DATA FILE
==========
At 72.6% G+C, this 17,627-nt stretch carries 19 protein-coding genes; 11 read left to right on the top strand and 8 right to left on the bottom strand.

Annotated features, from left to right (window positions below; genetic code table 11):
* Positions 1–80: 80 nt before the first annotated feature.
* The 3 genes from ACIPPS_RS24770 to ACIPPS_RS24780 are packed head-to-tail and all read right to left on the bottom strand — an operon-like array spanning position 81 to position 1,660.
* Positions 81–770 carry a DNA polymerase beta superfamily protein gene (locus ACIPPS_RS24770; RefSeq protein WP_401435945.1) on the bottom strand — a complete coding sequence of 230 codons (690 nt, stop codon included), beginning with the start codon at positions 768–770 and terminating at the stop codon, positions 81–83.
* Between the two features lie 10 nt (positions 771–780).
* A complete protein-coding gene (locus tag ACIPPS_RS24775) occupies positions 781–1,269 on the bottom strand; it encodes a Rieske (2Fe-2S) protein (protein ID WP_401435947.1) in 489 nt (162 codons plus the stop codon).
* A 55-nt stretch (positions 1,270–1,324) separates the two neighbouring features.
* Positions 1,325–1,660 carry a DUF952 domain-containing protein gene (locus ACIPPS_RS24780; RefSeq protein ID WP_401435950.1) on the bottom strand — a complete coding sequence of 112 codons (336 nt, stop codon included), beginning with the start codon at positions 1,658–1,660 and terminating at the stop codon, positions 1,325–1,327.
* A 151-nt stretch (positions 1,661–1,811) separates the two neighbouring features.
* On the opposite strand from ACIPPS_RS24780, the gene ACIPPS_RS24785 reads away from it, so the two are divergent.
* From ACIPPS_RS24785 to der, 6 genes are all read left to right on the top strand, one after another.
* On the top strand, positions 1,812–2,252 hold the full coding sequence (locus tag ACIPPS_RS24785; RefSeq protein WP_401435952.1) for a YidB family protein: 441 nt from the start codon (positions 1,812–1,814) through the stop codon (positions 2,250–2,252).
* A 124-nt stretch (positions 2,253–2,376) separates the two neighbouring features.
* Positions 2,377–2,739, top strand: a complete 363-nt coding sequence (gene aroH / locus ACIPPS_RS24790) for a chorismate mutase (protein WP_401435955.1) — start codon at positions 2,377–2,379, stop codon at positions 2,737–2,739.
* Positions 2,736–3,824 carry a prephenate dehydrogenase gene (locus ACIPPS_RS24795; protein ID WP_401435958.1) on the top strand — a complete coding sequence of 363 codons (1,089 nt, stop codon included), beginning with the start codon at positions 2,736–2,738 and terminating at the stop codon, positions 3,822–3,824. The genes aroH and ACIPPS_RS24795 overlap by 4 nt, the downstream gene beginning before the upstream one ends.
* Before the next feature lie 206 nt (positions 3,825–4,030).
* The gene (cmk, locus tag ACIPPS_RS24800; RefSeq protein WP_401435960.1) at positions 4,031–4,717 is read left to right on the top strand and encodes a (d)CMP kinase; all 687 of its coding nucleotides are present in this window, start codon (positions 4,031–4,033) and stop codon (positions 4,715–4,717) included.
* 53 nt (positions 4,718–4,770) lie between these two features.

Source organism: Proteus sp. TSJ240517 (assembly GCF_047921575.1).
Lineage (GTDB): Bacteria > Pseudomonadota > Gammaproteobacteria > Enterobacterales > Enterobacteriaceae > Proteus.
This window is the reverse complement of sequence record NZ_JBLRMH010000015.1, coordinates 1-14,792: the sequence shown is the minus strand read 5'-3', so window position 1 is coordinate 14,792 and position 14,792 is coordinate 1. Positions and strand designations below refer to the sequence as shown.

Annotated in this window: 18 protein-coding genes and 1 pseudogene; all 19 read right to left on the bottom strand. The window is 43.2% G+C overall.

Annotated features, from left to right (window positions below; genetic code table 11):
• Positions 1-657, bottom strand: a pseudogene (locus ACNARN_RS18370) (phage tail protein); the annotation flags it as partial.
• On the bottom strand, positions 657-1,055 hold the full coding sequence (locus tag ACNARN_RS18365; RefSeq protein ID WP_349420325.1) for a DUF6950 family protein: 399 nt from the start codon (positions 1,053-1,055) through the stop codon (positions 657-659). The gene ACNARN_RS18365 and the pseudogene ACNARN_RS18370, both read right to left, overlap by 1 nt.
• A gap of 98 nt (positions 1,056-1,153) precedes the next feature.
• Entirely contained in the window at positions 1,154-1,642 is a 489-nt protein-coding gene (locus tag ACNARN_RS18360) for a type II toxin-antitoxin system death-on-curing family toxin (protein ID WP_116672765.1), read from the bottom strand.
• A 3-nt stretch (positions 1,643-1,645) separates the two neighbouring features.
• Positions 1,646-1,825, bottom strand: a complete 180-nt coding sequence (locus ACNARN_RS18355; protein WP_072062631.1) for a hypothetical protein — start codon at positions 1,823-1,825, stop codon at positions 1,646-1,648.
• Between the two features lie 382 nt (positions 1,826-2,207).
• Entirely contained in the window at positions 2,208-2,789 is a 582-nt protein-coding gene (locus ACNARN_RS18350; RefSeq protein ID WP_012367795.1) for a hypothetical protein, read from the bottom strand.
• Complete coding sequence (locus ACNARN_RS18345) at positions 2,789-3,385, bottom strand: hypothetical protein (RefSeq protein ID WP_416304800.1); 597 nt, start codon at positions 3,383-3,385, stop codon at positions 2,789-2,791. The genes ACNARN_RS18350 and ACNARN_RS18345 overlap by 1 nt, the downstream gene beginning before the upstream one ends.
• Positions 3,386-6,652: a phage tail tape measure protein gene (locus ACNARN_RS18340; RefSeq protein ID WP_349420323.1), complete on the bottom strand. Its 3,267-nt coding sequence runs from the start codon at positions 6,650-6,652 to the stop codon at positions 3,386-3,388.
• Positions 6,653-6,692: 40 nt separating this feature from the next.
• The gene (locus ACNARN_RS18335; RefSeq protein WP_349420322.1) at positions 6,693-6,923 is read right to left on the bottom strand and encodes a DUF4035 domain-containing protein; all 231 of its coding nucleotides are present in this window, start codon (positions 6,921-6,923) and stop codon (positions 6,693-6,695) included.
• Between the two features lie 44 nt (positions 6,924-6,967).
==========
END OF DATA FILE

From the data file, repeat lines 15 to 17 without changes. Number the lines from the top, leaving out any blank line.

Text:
* Positions 2,377–2,739, top strand: a complete 363-nt coding sequence (gene aroH / locus ACIPPS_RS24790) for a chorismate mutase (protein WP_401435955.1) — start codon at positions 2,377–2,379, stop codon at positions 2,737–2,739.
* Positions 2,736–3,824 carry a prephenate dehydrogenase gene (locus ACIPPS_RS24795; protein ID WP_401435958.1) on the top strand — a complete coding sequence of 363 codons (1,089 nt, stop codon included), beginning with the start codon at positions 2,736–2,738 and terminating at the stop codon, positions 3,822–3,824. The genes aroH and ACIPPS_RS24795 overlap by 4 nt, the downstream gene beginning before the upstream one ends.
* Before the next feature lie 206 nt (positions 3,825–4,030).